Ticonderoga

During the French-Indian War in North America, General Abercromby took charge of the expedition against the French at Fort Ticonderoga on the 8th July 1758, with a force of 15,390 men, including 6337 Regular soldiers.  The 42nd (Black Watch) were part of the regular force.  Fort Ticonderoga was surrounded on three sides by water with part of the fourth side protected by a morass; forming a most formidable defence.  The fort was garrisoned by 5000 men, including nearly 3000 French troops of the line.

The British forces advanced at speed towards the Fort entrenchments, which they found to be much more formidable that they expected.  The 42nd pushing forward to the front, endeavoured to cut their way through trees with their broadswords and in the face of a destructive fire, maintained their ground without flinching.  After a desperate struggle, which lasted about four hours, General Abercromby seeing no possible chance of success, gave orders for a retreat.  It was with difficulty that 42nd could be prevailed upon to retire and it was not till they received the third order that they were induced to retreat after more than half the men and twenty-five officers had been either killed or wounded.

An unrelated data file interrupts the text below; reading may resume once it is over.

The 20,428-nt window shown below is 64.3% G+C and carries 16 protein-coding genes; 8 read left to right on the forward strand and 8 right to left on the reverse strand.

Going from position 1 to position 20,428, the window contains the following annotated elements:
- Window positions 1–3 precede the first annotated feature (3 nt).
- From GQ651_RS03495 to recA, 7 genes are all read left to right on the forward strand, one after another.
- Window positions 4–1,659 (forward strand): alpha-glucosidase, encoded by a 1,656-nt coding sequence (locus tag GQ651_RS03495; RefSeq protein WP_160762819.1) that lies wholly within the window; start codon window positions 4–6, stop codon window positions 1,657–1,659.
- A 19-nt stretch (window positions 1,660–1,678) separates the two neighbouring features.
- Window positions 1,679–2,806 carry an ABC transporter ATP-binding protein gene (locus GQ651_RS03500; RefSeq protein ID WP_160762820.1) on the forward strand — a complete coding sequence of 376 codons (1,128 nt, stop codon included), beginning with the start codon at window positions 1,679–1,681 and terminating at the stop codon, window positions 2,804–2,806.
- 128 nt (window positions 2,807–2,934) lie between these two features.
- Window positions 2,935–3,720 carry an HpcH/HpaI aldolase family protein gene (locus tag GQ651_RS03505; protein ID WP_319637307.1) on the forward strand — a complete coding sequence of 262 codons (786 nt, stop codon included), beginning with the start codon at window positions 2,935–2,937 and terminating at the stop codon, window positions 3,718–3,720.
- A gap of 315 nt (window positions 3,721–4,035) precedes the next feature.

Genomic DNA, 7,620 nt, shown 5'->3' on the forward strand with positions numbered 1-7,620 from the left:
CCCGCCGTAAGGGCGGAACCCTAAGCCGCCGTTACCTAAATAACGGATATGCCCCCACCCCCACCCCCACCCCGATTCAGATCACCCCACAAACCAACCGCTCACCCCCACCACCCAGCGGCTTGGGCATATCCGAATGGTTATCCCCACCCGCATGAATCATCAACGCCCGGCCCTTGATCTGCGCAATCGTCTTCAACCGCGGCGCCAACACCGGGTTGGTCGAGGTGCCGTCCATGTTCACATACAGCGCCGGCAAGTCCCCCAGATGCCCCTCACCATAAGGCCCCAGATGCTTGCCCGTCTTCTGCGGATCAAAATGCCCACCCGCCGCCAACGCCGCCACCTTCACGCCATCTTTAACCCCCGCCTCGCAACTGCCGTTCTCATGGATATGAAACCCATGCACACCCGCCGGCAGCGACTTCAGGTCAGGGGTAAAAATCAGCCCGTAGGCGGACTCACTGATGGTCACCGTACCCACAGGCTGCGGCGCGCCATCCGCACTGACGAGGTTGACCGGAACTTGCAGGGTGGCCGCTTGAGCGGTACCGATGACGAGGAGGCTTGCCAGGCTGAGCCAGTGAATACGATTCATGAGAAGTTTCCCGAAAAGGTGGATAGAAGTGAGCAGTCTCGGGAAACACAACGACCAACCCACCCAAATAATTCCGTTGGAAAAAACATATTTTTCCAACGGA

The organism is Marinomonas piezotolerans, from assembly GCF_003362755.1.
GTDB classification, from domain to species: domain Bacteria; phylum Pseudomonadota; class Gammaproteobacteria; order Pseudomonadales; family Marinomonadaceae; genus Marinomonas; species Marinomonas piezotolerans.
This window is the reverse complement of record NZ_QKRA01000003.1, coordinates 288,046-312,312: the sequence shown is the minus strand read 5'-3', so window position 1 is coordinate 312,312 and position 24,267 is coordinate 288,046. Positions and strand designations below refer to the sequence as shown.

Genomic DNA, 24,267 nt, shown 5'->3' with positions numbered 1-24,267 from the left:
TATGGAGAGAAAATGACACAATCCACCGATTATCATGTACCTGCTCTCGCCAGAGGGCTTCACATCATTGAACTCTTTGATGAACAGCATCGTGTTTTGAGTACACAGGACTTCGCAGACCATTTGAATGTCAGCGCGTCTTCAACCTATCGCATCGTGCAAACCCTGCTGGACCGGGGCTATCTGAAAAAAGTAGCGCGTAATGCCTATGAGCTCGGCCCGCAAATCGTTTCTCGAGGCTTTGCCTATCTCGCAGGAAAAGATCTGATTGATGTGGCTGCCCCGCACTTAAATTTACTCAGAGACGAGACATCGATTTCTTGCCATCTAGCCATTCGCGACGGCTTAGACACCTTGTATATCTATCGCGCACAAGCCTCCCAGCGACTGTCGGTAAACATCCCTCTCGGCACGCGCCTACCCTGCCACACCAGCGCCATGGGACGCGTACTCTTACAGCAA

The intrepid conduct of the 42nd during the battle was made the topic of universal praise and admiration in Great Britain, and the public spirits teemed with honourable testimonies to their bravery.  The Regiment’s fighting spirit was further enhanced by written testimonies from other soldiers on the same battlefield.  An officer from the 55th (Westmorland) Regiment of Foot stated:

“With a mixture of esteem, grief, I consider the great loss and immortal glory acquired by the 42nd in this late bloody affair.  Impatient for orders, they rushed forward to the entrenchments, which many of them actually mounted. They appeared like lions breaking from their chains. Their intrepidity was rather animated than damped by seeing their comrades fall on every side. I have only to say of them, that they seemed more anxious to revenge the cause of their deceased friends, than careful to avoid the same fate”

The battle was the bloodiest of the war, with over 3,000 casualties suffered. The 42nd paid dearly with more than 300 men (including 8 officers) killed, and a similar number wounded. King George later that year designated the 42nd a “Royal” regiment, due to its gallantry in earlier battles, and issued letters of service for adding a second battalion as a testimony of his Majesty’s satisfaction and approbation of the extraordinary courage, loyalty, and exemplary conduct of the 42nd (Royal Highland) Regiment of Foot.

Aftermath

General Abercrombie never led another military campaign. William Pitt, the British Secretary of State who had designed the British military strategy and received word of the defeat in August, wrote to Abercrombie that the “King has judged proper that you should return to England.  Abercrombie continued to be promoted, eventually reaching the rank of full General.  In 1759 the 42nd (Royal Highland) Regiment returned to the same battlefield at Ticonderoga and victory was won within 30 minutes.